Secretary of the US Treasury Janet Yellen was by no means a fan of Bitcoin. She literally informed us of this in 2018, then as chairman of the Federal Reserve. This is why crypto followers had trouble not spilling their coffee when they saw Yellen explain how Bitcoin works and that decentralized finance can provide financial inclusion.
Is this a deep fake? was a common reaction on Twitter. How could one of America's top bureaucrats have changed her tune so suddenly? Most likely, the changed attitude has to do with President Biden's recent executive order directing U.S. regulators to finally get to work on crypto regulation. Crypto simply can no longer be dismissed as technology for criminals and must be given a solid place in the regulatory framework. That message has apparently gotten through - at least to the head of Treasury.
'I see the benefits of crypto'
The speech comes after a March 2022 interview with CNBC where the new attitude first became clear. The interviewer asks what her reaction is to the role of crypto, given that Russia is considering accepting Bitcoin as a means of payment. Yellen:
"Crypto [...] is now playing a significant role, not so much in transactions, but in investment decisions of lots of Americans. [...] I have a little bit of scepticism because there are valid concerns around it. [...] On the other hand there are benefits from crypto and we recognize that innovation in the payment system can be a healthy thing. We would like to come out with regulations that will create a regulatory environment in which healthy innovation can occur."
'Blockchain should be allowed'
The crux of Yellen's April 7 speech is that the government's job is not to decide what technology is allowed. It should be purely about protecting consumers.
“Wherever possible, regulation should be tech neutral. Consumers, investors and businesses should be protected from fraud regardless whether assets are stored on a balance sheet or distributed ledger.”
'Satoshi made us less dependent on centralized intermediaries'
In her talk, Yellen takes us through the past few decades of financial innovation. Bitcoin, decentralized finance and stablecoins are also discussed. The bottom line is that America needs to be a place where regulators give room for innovation and ensure that the public remains protected.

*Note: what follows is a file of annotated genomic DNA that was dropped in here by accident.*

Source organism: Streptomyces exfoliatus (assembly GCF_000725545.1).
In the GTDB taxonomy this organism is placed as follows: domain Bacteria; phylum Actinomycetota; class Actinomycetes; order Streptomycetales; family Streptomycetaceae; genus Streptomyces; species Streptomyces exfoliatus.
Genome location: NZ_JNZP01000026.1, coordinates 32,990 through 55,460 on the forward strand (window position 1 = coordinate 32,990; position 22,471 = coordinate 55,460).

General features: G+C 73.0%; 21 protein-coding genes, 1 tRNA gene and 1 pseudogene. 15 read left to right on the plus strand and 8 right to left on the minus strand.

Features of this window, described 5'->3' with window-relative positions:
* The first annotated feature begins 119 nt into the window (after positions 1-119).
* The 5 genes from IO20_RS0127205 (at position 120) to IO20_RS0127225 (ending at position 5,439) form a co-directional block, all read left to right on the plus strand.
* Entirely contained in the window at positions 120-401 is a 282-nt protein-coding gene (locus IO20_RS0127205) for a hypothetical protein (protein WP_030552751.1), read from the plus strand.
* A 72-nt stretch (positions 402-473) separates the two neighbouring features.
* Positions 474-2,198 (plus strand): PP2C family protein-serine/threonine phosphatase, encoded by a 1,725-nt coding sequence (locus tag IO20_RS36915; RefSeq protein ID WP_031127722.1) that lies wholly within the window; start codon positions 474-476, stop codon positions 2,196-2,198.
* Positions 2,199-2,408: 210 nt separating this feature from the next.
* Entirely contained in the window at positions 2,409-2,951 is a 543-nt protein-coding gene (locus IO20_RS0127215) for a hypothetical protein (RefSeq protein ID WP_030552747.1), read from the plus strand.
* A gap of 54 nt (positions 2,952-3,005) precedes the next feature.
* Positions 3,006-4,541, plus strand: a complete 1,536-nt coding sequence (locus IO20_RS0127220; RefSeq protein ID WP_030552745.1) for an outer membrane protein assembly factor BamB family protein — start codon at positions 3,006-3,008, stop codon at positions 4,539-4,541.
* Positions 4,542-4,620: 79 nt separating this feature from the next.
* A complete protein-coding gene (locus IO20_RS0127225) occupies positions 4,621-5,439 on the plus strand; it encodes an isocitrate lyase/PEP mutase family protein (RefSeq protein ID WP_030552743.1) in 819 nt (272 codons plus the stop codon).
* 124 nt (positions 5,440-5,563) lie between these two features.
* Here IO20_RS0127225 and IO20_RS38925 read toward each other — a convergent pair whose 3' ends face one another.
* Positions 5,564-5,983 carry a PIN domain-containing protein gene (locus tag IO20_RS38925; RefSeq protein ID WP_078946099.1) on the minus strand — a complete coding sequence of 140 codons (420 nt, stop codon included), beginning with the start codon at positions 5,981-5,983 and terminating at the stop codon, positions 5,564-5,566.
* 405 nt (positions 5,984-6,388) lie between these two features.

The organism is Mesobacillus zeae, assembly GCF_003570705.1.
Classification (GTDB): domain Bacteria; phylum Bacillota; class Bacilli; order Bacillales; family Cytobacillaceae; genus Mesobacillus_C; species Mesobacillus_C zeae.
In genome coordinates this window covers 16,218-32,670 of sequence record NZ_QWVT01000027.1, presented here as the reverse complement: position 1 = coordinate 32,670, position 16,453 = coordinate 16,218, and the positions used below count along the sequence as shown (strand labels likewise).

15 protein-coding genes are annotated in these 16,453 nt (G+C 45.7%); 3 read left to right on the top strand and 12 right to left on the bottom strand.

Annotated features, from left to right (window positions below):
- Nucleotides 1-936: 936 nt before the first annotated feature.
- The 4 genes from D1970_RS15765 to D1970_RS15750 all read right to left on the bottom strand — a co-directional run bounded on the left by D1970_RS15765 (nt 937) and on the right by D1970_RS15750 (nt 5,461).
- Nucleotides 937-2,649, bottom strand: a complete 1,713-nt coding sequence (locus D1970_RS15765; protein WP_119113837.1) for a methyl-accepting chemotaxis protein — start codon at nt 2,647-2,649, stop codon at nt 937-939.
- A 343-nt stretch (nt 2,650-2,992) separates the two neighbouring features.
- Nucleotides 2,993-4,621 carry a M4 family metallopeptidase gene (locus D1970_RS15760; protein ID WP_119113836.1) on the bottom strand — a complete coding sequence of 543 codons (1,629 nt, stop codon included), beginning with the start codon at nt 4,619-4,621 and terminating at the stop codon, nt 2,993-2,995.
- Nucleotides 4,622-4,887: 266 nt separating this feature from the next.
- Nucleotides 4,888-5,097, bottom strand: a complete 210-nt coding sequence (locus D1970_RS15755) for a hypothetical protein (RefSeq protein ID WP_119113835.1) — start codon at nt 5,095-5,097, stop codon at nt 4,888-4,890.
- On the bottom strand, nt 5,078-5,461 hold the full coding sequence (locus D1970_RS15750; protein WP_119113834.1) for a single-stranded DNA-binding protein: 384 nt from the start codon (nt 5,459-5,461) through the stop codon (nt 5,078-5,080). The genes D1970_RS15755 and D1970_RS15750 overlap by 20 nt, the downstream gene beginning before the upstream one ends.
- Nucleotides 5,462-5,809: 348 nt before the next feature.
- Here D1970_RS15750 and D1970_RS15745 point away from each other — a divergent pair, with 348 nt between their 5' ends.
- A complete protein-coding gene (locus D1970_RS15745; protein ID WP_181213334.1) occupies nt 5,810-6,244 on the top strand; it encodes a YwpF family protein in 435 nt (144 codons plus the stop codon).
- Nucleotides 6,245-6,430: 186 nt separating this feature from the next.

It is noteworthy that Yellen talks in the speech about the high cost of the traditional financial system, of which she is obviously one of the representatives. According to her, the system weighs especially heavily on people with lower incomes, migrants and the less developed parts of the world.
She then explains the role of crypto and the core idea of Bitcoin:
"Most recently, new technology has raised the possibility of reduced reliance on centralized intermediaries like banks and credit card companies. In 2008, a person – or group of people – using the pseudonym Satoshi Nakamoto proposed a decentralized peer-to-peer system for making and processing payments."
She continues with a brief explanation of the possibilities of decentralized finance and smart contracts. She points out the potential for more financial inclusion: 'digital assets enable broader access to financial markets.' She also seems quite positive about stablecoins.
In the conclusion of the speech, she praises central bank digital currencies. Clearly, the U.S. is taking steps with its research into a Central Bank-issued digital dollar.
Yellen's speech is a landmark moment in the history of financial regulation in the US. If there still existed any doubt that America would want to ban Bitcoin or crypto, this doubt is now completely gone. It also shows that the U.S. seems to be choosing the role of pioneer in the crypto sector. China has banned Bitcoin and Europe is about to pass stifling regulations. To become - yet again - the frontrunner of an innovative space appears to be an opportunity that the US is not going to pass on.